Social Studies

Recommended minutes per day: 20 minutes

Activities:

  • Listen to this read aloud of Roxaboxen.  Go outside and collect rocks, sticks, leaves, etc with permission of an adult.  Use your imagination to create a small-town.  Be sure to include things like homes, stores, roads, etc. 
  • Draw a picture of what it would be like to visit a beach or draw a picture of what it would look like to visit the mountains.  Write three things you would like to do while visiting. 
  • Write a poem about living in Omaha, Nebraska. 
  • Make a list of things you want to do before starting back to school. 
  • Read this book Let's Have a Picnic then go out and have a picnic with your some adult members of your household. 

Resources:

Epic! Books

Use classroom code or create a free account; Read books about being a good citizen, Native American tribes from Nebraska, and much more! 

Language Arts / Reading

Recommended minutes per day:  45 minutes

20 minutes Self-Selected Independent Reading

15 minutes Reading Activities (choose one below)

10 minutes Daily Journal Writing: Create a daily writing journal. Write about anything you want. You can also journal about your daily learning:

o   What did you enjoy the most about your day?

o   Why did you enjoy this moment?

  • What did you learn?

Activities:

  • Imagine you and your best friend hanging out ten years from now. What has changed? What hasn't changed?  Draw a picture of what you think you and your friend will look like.  Label what you think will be different from now in your picture. 

  • Who is your favorite fictional character? Write a story about yourself meeting them. 

  • Go look out a window for 30 seconds. Write a story about what you saw during those 30 seconds.  Illustrate your story. 

  • You and your friends build the ultimate treehouse — but there are some rules for the people who spend time there. What are the rules? Make a poster listing your treehouse rules. 

  • Think of a subject you don't know too much about. What would you like to learn about it? Write as many questions about that subject as you can think of. 

  • The most important character in my book is ______ because...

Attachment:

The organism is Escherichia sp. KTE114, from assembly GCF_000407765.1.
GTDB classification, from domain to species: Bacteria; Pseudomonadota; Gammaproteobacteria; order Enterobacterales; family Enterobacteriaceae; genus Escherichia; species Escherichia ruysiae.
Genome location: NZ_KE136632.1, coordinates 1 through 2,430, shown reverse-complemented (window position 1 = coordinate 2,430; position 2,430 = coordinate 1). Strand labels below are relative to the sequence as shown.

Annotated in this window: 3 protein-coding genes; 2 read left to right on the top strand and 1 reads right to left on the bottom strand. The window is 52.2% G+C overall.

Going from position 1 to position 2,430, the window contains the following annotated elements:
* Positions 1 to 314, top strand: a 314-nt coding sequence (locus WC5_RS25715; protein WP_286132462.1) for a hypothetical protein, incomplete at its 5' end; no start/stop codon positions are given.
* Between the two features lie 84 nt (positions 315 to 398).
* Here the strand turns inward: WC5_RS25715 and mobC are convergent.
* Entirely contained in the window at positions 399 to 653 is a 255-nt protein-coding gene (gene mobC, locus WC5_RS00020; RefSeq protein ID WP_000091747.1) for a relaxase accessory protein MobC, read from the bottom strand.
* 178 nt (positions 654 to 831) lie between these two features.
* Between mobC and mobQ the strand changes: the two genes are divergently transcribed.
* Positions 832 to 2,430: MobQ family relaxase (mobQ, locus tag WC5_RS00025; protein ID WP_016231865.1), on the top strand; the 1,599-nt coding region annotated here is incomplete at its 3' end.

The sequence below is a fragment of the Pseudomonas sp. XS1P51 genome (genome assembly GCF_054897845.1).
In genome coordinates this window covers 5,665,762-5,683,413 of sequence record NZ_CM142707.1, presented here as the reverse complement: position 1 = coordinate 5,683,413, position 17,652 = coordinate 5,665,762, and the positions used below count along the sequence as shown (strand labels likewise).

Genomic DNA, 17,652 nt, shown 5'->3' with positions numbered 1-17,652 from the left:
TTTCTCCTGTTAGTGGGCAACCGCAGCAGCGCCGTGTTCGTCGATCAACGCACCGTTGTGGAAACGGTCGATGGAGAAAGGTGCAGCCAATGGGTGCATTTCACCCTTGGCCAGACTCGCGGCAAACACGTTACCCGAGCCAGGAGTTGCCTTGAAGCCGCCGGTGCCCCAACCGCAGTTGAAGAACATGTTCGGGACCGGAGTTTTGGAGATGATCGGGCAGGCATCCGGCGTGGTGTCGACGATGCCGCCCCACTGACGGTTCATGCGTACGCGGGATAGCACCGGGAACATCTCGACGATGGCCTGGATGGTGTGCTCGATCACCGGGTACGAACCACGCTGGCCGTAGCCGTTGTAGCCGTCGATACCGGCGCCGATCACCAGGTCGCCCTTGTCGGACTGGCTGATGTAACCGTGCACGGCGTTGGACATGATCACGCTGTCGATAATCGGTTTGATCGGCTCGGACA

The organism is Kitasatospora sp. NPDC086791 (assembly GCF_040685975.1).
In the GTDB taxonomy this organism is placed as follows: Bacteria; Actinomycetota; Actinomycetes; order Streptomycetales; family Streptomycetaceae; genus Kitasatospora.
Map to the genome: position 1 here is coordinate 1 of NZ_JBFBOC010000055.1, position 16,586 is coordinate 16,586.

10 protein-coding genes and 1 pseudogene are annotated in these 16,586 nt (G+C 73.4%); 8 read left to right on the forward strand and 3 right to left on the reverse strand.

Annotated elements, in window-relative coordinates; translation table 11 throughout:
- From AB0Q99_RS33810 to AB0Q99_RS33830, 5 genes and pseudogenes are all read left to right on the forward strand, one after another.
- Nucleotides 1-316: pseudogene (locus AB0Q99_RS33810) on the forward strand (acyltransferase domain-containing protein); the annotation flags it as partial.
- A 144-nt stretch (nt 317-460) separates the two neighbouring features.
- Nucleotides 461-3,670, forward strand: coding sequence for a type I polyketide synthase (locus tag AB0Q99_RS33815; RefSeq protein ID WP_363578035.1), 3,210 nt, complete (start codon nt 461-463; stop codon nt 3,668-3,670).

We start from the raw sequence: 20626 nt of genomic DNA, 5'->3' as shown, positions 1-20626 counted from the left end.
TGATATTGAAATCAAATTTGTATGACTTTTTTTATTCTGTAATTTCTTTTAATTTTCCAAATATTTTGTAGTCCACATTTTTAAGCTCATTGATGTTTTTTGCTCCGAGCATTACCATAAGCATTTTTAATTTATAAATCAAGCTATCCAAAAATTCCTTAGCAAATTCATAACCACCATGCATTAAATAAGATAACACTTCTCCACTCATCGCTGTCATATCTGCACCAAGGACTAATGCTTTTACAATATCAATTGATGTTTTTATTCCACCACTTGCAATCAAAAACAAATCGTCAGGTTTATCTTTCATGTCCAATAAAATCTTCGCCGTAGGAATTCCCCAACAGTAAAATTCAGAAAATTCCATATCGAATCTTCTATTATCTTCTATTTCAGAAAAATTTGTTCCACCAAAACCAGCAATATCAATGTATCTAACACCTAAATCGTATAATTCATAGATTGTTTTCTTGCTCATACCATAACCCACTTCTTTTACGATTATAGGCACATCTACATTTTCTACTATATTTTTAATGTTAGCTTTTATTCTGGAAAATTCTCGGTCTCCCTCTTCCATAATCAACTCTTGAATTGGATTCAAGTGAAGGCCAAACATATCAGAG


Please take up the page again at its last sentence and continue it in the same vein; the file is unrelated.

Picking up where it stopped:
Resources:

Storyline Online Developed by The Screen Actors Guild Foundation, Storyline Online features accomplished actors and actresses reading some of their favorite children’s books

ReadWorks Create a free account to access authentic and engaging texts to read

Science

Recommended minutes per day: 20 min

  • Draw a plant, label its essential parts and tell someone in your family what each part does. Record your sharing. 
  • Research facts about your favorite animal. Write five facts and include a detailed illustration of your animal in its habitat. 
  • Draw a diagram of a circuit that includes a wire, a battery, and a light bulb. 
  • Choose an animal from your ecosystem and create a food web showing the transfer of energy between organisms. 

Resources:

These websites provide interactive learning opportunities, virtual field trips, and videos for your students:

PBS Learning Science

 

Exploratorium

 

 

Mystery Science

 

 

Omaha Public Schools does not discriminate on the basis of race, color, national origin, religion, sex, marital status, sexual orientation, disability, age, genetic information, citizenship status, or economic status in its programs, activities and employment and provides equal access to the Boy Scouts and other designated youth groups. The following individual has been designated to address inquiries regarding the non-discrimination policies: Superintendent of Schools, 3215 Cuming Street, Omaha, NE 68131 (402-557-2001).

Las Escuelas Públicas de Omaha no discriminan basados en la raza, color, origen nacional, religión, sexo, estado civil, orientación sexual, discapacidad , edad, información genética, estado de ciudadanía, o estado económico, en sus programas, actividades y empleo, y provee acceso equitativo a los “Boy Scouts” y a otros grupos juveniles designados. La siguiente persona ha sido designada para atender estas inquietudes referentes a las pólizas de no discriminación: El Superintendente de las Escuelas, 3215 Cuming Street, Omaha, NE 68131 (402-557-2001).